"We want to see our loved ones," said Oakfield resident and organizer Beverly Noody. "It's not about their living conditions or problems with the local facilities, it's about not being able to visit them."

Although the Finger Lakes Region is in Phase Four of reopening under New York On PAUSE, a regionalized plan to flatten the COVID-19 infection rate, organizers are pushing back on what they say are officials' continued insistence to keep seniors under lockdown.

They disagree with the continuation of the mandate put forth by Gov. Andrew Cuomo, the state Department of Health, and the nation's Centers for Disease Control.

"It's been six months with no end in sight," Noody said.

For example, if they test everyone at a facility on Monday, and an employee receives a positive result, including the possibility of a false positive, they quarantine everyone for 28 days, well beyond the 14-day period it's believed infected people might be able to spread the disease. 

"We have small facilities here -- can you imagine at places three times as big, what that means?" Noody asked. "They'll never be able to have visitors. It's an impossible standard."

The lack of visitation, along with not offering group activities, outside activities, music programs, church services, etc., has taken a toll on the residents and their families, according to organizers.

"It's depressing," Noody said. "Can you imagine that same thing every day? They are encouraged to stay in their room. All they have is TV."

Staff will trim men's hair, but not the ladies'. She's not sure about whether they trim their nails, something family members often took care of.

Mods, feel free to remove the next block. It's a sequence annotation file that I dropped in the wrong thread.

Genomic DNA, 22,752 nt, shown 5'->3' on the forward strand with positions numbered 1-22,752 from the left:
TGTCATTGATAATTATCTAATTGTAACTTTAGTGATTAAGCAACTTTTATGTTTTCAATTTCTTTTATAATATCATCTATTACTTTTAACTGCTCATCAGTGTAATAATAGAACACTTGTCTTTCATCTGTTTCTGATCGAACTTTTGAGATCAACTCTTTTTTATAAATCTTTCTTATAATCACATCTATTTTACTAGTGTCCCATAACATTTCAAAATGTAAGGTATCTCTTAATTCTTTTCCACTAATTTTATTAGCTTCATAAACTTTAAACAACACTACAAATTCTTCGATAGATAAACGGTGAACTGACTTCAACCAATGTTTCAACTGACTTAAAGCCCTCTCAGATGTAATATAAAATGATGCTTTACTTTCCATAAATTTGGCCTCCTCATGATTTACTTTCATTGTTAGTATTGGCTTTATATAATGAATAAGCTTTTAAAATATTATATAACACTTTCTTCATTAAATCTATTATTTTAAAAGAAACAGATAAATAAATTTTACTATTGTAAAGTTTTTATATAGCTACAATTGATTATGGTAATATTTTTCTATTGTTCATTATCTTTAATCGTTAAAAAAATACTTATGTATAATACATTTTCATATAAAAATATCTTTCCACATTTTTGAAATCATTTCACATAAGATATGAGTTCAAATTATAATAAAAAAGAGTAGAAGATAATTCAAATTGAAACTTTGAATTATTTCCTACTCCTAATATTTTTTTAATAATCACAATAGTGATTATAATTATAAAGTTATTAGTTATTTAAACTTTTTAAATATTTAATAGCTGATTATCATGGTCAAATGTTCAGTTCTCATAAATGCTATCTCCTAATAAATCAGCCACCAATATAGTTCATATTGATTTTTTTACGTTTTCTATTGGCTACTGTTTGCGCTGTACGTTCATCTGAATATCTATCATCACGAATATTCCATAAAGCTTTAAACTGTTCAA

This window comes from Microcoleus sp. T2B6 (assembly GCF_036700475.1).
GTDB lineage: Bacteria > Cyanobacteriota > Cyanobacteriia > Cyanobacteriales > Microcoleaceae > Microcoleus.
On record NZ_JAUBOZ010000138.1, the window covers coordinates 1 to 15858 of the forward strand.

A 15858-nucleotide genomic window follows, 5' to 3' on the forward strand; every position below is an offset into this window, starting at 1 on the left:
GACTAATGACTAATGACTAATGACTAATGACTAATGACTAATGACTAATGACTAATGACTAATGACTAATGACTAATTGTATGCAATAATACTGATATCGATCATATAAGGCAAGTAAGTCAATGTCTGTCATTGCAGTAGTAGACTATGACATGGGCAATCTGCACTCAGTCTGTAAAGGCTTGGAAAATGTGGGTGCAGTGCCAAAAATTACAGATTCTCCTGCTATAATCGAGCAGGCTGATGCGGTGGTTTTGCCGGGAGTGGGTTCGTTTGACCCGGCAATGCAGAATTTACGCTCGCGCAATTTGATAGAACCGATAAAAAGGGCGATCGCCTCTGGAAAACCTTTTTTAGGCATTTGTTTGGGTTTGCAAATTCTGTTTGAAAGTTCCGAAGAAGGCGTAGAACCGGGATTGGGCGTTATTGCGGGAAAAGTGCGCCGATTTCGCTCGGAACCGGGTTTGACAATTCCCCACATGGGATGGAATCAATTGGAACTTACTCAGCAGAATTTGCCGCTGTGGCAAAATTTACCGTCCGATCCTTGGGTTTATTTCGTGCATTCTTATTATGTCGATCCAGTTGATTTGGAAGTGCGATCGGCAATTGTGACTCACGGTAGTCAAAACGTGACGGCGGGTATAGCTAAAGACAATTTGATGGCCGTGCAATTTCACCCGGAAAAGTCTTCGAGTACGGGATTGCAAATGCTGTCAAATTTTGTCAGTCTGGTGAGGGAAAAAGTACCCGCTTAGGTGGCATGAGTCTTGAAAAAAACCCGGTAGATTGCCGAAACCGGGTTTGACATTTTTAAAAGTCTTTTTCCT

Seeking change and greater awareness of the situation, those rallying to "Save Our Seniors" will be distributing flyers and "letting people know that these residents need to have their rights back," says Dana Kelley, one of the organizers.

People who share this view are encouraged to speak up, show up and tell others, Kelley added.

Questions? Call Beverly Noody at (585) 356-7581.

Mostly good news for Genesee County nursing homes in Medicare ratings report

By Philip Anselmo

An article in the Buffalo News this morning states that 14 of the 81 nursing homes in Western New York received one out of five stars in a ratings report released by Medicare. Twelve of the nursing homes received the top rating of five stars, including two in Batavia.

From that article:

The Centers for Medicare and Medicaid Services assigned nearly 16,000 nursing homes across the nation a star rating — from a low of one star to a high of five stars — based on health inspection surveys, staffing information and quality-of-care measures. Consumers can view the ratings, as well as the individual measures, at the agency’s Nursing Home Compare Web site at . The agency, which released the ratings Thursday, plans to update them monthly. “Our goal in developing this unprecedented quality rating system is to provide families a straightforward assessment of nursing home quality, with meaningful distinctions between high-and low-performing homes,” the centers’ acting administrator, Kerry Weems, said in a statement.

We checked the listing and found that the Batavia Nursing Home on State Street and the Veterans Home at the VA Medical Center on Richmond Avenue both received an overall rating of five out of five stars. The Genesee County Nursing Home on Bank Street received a total of four stars. Le Roy Village Green received two stars. That was it for this county.

As for specifics, the Batavia Nursing home received five stars for both Health Inspections and Quality Measures, yet a paltry two stars for Nursing Home Staffing. Ratings for staffing are based upon the number of licensed nurses available on staff and their hours of availability. New York holds an average of 173 resident nurses per facility, according to the report. Batavia Nursing Home has a total of 61 who spend a total of 25 minutes with a resident per day, compared with the average of 36 for the state. Despite the below average rating for staffing, Batavia Nursing Home was still granted the status of "much above average" overall.

The Veterans Home on Richmond received four stars for both Health Inspections and Quality Measures, and five stars for Nursing Home staffing. Please follow the links above to see the details of all the homes in Genesee County, and to check out the ratings for other nursing homes in the region.